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A question of inherited velocity

by mkillman
Tags: inherited, velocity
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mkillman
#1
Apr22-12, 03:27 PM
P: 10
I'm playing a rather popular online fps type game that is extremely fast paced so your character is capable of moving at speeds in excess of 200kph.

The question I have:

Say I'm flying at 100kph in midair and i turn 90 degrees to my left and fire a shot.
how much of my vector and velocity will be transferred to the projectile and how will it effect its trajectory?

I know that its possible to cancel out the forces if you could fire the bullet directly 180 degrees off your vector and at the same speed <saw that episode of mythbusters>

If anybody could point me at some refrence material so I can make a valid argument aginst their physics model that would be great

Thanks
Mkillman
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A.T.
#2
Apr23-12, 06:50 AM
P: 4,229
Quote Quote by mkillman View Post
I'm playing a rather popular online fps type game that is extremely fast paced so your character is capable of moving at speeds in excess of 200kph.

The question I have:

Say I'm flying at 100kph in midair and i turn 90 degrees to my left and fire a shot.
how much of my vector and velocity will be transferred to the projectile and how will it effect its trajectory?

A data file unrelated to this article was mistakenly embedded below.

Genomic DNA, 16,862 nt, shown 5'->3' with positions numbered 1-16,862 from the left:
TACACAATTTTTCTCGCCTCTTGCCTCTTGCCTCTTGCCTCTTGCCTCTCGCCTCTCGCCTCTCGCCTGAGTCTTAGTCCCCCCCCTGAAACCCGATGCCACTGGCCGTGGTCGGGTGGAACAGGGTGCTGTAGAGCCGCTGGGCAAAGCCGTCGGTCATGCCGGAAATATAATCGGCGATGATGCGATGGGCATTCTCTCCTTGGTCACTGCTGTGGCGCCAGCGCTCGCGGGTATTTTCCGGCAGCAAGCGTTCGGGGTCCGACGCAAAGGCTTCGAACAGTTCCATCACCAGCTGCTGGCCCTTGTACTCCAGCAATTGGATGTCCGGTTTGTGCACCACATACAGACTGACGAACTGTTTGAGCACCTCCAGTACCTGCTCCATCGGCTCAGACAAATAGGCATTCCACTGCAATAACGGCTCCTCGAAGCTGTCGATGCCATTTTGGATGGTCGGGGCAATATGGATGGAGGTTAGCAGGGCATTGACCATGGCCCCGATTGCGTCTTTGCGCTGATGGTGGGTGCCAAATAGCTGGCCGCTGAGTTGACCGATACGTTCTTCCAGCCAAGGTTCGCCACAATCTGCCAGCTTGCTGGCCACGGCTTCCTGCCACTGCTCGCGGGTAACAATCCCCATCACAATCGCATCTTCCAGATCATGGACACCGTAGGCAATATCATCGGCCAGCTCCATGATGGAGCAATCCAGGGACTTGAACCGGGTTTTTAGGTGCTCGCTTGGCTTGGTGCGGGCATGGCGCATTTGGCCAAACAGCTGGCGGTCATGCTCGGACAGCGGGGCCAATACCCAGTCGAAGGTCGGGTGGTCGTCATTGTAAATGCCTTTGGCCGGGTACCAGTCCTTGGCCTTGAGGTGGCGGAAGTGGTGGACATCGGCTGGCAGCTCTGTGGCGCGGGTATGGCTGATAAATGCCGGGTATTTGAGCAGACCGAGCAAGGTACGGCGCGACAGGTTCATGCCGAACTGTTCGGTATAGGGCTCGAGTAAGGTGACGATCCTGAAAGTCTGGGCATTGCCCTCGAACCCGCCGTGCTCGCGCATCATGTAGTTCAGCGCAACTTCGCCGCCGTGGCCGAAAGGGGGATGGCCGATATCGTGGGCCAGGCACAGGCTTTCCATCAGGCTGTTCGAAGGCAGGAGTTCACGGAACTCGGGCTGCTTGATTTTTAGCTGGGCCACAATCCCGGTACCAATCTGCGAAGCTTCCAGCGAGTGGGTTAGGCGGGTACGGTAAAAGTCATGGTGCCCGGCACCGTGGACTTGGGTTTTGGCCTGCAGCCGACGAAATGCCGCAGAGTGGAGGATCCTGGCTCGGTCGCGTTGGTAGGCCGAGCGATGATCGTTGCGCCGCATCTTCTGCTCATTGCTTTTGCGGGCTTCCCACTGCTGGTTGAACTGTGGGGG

Velocities are vectors. You use vector addition to get the initial velocity of the bullet:



a : your velocity relative to ground
b : initial bullet velocity relative to you
a+b : initial bullet velocity relative to ground

Quote Quote by mkillman View Post
I know that its possible to cancel out the forces if you could fire the bullet directly 180 degrees off your vector and at the same speed <saw that episode of mythbusters>
You don't cancel out forces. But you can cancel out the bullets velocity component parallel to your flight path, so it goes 90° to your path in the ground frame. To do this you aim b backwards at an angle, so that a+b is perpendicular to a. Keep in mind that the length of b is multiple times that of a for a normal bullet and the speeds you mentioned.
mkillman
#3
Apr23-12, 02:16 PM
P: 10
do you think the magnus effect will play any role in the trajectory of the shot? Assuming its a rifled bullet


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